- Choreographer: Dwight Rhoden
- Music: Billy Strayhorn. Vovalist: Maureen Budway
- Costumes: Miho K. Morinoue
- Lighting: Michael Korsch
- World Premiere: Pittsburgh Ballet Theatre, May 4, 2000
- PBT Performance Date: May 2000; October/November 2002; March 16-26, 2017;
Program Notes (from PBT playbill, 2002)
By Carol Meeder, former Director of Arts Education, and Marty Ashby
From the beginning Dwight Rhoden knew that the music would drive “StrayLifeLushHorn”. Having been called “a master of invention”, he knew that he could use his talents as a choreographer and collaborator to honor the music of Billy Strayhorn and confirm its timelessness.
During his collaboration with Duke Ellington, Strayhorn wrote music full of energy, heart and soul. It is as vibrant now as it was when it was first composed. Rhoden chose pieces from each era of the Strayhorn/Ellington relationship to show the range of the music, with all its variations and nuance of mood and sophistication. By using this broad range Rhoden had the chance to show his range as a choreographer. He describes this ballet as having a “contemporary edge with a lot of stylistic things rhythmically and in the movement, merging the music and movements of today and yesterday.”
A collaboration of jazz and ballet seemed unlikely at the outset. No one was sure just exactly where it would lead – the exact atmosphere in which Dwight Rhoden is comfortable. “Part of the art [of choreography] is sometimes not knowing where you’re going.” Watching the dancers as they experiment with movement nurtures his creativity. As dancers and choreographer work together, “a dancer may unexpectedly get into a position where the body begins to fall. Sometimes you just have to let it fall; and the result may be a movement that is new, refreshing, and innovative.”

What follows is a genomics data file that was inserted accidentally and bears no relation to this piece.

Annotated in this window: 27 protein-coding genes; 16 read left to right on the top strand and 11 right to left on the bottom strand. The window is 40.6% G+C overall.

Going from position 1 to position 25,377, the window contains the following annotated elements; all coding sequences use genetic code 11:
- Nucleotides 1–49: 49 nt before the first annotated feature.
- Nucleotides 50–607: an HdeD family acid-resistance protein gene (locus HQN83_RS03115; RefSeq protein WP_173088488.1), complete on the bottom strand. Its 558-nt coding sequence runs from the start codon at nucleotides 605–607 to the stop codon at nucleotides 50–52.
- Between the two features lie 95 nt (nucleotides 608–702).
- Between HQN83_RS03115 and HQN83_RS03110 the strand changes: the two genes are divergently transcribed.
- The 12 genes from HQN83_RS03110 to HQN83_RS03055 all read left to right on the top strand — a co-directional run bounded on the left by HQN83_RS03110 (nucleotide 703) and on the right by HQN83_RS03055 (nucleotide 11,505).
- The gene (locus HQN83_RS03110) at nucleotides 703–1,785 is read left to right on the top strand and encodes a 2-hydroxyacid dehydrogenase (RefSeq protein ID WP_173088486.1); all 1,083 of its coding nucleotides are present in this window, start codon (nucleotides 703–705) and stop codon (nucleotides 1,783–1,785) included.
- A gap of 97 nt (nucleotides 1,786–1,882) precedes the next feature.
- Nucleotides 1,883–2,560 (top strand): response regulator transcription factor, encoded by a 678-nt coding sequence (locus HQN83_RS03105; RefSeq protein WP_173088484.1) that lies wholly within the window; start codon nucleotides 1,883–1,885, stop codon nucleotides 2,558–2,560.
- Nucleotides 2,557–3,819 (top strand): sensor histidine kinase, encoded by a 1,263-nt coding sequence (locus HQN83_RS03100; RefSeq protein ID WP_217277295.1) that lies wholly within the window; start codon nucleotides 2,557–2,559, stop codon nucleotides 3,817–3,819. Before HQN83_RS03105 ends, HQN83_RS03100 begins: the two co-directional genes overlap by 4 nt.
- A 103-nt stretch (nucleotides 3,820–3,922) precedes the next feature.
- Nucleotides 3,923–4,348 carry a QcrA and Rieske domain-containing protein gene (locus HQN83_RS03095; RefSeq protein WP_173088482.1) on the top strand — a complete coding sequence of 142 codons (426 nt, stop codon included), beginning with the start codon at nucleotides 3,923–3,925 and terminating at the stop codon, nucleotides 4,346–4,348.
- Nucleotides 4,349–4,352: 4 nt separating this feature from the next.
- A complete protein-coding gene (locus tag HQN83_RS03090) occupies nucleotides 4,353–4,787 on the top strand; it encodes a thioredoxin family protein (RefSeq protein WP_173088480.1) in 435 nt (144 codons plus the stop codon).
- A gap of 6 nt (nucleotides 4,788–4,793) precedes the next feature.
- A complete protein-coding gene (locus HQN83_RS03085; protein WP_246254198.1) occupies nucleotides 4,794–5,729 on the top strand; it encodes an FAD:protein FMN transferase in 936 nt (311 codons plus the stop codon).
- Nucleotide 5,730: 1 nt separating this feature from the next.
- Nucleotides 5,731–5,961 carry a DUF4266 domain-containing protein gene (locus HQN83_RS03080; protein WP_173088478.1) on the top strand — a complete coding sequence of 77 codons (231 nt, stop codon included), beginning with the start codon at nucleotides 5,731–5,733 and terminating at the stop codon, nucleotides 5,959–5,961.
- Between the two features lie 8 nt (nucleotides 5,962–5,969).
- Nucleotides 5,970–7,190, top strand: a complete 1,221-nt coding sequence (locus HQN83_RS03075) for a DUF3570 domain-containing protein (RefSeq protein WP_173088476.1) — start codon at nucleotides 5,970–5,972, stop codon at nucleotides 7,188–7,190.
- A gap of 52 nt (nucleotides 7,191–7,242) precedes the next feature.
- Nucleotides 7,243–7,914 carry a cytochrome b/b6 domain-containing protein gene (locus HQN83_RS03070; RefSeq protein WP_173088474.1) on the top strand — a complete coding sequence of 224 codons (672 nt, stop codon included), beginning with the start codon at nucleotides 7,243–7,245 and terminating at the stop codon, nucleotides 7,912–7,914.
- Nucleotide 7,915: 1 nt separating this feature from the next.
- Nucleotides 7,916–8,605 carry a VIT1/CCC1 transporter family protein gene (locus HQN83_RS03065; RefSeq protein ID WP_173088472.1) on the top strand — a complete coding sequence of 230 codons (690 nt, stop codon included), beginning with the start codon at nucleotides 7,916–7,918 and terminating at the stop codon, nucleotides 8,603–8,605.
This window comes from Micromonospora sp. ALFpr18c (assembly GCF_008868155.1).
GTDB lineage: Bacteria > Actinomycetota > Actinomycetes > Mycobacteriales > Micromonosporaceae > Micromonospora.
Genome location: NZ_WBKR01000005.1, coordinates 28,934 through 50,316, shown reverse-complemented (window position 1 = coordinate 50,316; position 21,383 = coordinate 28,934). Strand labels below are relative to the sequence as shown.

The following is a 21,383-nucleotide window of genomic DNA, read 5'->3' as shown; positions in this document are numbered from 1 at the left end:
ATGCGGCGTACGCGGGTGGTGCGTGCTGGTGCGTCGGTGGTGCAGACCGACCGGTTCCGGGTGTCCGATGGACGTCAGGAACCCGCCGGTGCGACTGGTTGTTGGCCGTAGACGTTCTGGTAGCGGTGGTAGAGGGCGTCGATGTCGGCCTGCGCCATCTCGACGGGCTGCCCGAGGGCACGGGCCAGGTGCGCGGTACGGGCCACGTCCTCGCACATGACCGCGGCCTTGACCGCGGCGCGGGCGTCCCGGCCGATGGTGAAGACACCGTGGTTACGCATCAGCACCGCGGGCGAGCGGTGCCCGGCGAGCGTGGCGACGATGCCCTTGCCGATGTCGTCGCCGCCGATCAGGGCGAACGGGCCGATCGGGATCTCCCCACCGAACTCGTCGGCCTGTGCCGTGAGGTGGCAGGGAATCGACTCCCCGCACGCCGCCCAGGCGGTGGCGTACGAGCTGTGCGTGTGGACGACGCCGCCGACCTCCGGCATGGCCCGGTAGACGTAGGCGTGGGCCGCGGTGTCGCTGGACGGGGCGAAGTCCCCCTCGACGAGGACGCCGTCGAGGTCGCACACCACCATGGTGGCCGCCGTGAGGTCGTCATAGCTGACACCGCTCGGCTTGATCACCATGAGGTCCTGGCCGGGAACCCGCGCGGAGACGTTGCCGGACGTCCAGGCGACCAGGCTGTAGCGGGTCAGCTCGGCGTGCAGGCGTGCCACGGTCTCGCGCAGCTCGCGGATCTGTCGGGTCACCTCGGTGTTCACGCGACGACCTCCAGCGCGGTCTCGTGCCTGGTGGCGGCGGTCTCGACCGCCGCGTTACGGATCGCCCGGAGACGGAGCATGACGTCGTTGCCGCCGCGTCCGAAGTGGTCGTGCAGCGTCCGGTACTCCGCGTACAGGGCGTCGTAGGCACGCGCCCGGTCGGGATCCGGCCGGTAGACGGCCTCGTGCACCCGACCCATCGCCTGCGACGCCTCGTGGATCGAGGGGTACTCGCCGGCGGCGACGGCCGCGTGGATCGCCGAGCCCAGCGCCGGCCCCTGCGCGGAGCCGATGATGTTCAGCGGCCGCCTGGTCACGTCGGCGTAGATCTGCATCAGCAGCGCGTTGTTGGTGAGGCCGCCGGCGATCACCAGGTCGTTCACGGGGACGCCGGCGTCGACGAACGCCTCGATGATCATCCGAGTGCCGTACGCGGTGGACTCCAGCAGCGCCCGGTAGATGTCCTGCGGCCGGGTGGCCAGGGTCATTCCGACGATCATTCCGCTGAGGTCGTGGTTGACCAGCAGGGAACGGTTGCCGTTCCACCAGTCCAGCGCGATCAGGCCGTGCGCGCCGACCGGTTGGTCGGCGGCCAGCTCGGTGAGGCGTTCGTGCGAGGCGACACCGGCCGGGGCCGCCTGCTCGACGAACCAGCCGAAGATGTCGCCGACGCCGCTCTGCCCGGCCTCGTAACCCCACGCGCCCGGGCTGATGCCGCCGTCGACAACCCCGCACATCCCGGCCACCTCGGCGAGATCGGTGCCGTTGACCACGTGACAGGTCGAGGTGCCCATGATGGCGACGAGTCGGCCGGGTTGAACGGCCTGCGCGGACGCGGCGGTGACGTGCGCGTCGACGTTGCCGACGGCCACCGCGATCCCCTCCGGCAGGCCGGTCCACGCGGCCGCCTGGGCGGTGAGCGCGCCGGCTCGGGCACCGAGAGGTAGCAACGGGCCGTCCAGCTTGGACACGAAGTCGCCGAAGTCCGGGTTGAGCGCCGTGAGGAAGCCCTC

Dozens of Strayhorn compositions were reviewed to choose the final nine selections for “StrayLifeLushHorn”, striving to create a balance between Strayhorn’s well known works and his more obsure, orchestral in nature, masterpieces. Two compositions selected – “Schwiphti”, the second movement from Suite Thursday, which was commissioned in 1960 by the Monterey Jazz Festival, and “Far Eastern Weekend” which was written in 1957 for and with the great Ellington Band drummer Louie Bellson – were so rare that no music could be found and the works had to be transcribed from the original recordings by Pittsburgh’s Dr. John Wilson. “Tonk”, written in 1940 as a mini-piano concerto for Duke Ellington, was often performed at parties by Strayhorn and Ellington sitting together, playing four hands on one keyboard.
“Lush Life” and “Something to Live For”, works from the late 1930’s, have become two of Strayhorn’s most recognizable melodies with lyrics, performed here with vocals, giving the full impact of the compositions. ”RainCheck”, “Chelsea Bridge”, and “Take the A Train” were all written during the 1939-41 Duke Ellington/Jimmy Blanton Band era, which was a prolific time for Strayhorn. The Ravel-like “Chelsea Bridge” was made famous by tenor sax legend Ben Webster, and “Take the A Train” has gone on to become one of the most recorded compositions of all time, with this rendition offering the musicians space to improvise solos making each night a new experience for the dancers.